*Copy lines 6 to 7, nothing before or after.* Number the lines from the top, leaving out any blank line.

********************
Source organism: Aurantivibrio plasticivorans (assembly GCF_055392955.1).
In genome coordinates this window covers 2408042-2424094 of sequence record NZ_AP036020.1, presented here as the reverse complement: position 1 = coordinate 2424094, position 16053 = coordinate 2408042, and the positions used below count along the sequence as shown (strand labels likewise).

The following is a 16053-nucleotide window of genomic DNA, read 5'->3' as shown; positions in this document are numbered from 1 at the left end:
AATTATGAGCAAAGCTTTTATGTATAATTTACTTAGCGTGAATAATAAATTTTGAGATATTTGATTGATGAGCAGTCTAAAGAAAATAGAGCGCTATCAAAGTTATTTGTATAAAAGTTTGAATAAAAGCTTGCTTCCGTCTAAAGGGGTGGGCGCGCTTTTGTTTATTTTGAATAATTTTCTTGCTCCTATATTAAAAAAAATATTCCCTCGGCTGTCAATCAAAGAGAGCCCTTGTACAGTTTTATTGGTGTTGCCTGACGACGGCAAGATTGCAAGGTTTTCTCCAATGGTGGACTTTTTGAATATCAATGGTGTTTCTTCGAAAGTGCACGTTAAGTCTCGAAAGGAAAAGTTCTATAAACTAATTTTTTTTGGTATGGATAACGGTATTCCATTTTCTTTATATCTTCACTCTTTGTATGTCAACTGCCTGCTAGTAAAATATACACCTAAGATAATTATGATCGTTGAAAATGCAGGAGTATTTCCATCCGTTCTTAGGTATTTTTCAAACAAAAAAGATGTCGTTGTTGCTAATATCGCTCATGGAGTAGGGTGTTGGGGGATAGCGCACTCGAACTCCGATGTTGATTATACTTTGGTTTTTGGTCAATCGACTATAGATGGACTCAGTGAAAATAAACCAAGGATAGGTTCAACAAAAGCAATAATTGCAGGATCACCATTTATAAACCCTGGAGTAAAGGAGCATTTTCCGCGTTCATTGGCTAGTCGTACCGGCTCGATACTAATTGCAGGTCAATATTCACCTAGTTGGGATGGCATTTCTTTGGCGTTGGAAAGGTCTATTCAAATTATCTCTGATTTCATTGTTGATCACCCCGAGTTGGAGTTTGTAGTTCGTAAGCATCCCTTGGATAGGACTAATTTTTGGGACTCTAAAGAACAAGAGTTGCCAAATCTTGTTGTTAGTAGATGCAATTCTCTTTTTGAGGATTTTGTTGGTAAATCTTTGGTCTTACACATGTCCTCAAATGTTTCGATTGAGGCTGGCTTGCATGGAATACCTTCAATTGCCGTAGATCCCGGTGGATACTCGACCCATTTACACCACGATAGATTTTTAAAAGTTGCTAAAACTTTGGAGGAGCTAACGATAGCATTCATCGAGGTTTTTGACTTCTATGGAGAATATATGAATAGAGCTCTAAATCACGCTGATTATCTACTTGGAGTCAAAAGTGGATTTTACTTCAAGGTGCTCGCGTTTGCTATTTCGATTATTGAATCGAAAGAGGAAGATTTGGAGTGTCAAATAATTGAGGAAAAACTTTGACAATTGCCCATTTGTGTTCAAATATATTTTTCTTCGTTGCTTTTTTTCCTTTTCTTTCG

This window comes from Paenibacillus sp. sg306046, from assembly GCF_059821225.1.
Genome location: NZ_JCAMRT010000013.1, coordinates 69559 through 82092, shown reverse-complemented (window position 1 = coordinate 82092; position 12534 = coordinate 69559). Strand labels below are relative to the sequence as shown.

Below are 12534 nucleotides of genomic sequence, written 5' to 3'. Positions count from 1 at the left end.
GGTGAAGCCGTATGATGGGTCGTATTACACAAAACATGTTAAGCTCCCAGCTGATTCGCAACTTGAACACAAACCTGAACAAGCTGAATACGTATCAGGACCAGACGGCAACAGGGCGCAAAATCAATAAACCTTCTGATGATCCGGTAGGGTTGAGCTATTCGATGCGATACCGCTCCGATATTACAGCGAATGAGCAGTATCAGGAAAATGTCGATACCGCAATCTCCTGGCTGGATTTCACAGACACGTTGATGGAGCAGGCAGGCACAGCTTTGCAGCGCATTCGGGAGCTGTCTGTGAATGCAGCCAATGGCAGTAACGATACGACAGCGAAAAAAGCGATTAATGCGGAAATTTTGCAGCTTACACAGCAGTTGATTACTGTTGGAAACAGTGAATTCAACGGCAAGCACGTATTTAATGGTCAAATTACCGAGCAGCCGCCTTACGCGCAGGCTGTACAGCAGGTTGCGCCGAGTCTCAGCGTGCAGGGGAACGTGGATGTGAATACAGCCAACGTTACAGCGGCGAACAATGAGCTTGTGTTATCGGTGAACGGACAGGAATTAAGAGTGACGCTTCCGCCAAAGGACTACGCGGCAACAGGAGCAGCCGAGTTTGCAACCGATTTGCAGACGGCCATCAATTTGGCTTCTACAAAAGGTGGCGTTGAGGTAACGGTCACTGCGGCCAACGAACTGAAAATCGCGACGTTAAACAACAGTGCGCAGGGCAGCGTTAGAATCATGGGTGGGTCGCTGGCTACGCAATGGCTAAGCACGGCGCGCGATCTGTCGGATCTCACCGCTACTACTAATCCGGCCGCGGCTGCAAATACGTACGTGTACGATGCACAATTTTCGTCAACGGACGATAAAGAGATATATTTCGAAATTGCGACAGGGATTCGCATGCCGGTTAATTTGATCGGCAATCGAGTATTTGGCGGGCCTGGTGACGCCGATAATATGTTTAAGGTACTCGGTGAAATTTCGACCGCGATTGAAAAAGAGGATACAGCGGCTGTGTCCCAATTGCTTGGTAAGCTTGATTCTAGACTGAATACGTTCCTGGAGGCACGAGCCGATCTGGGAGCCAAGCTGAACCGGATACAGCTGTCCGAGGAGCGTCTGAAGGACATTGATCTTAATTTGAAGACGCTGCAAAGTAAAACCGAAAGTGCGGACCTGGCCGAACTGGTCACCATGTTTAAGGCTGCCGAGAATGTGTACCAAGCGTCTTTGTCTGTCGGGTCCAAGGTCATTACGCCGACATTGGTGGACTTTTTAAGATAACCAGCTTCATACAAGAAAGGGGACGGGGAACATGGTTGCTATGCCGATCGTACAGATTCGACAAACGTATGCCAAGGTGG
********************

Genome location: NZ_JCAMRT010000013.1, coordinates 69559 through 82092, shown reverse-complemented (window position 1 = coordinate 82092; position 12534 = coordinate 69559). Strand labels below are relative to the sequence as shown.

Below are 12534 nucleotides of genomic sequence, written 5' to 3'. Positions count from 1 at the left end.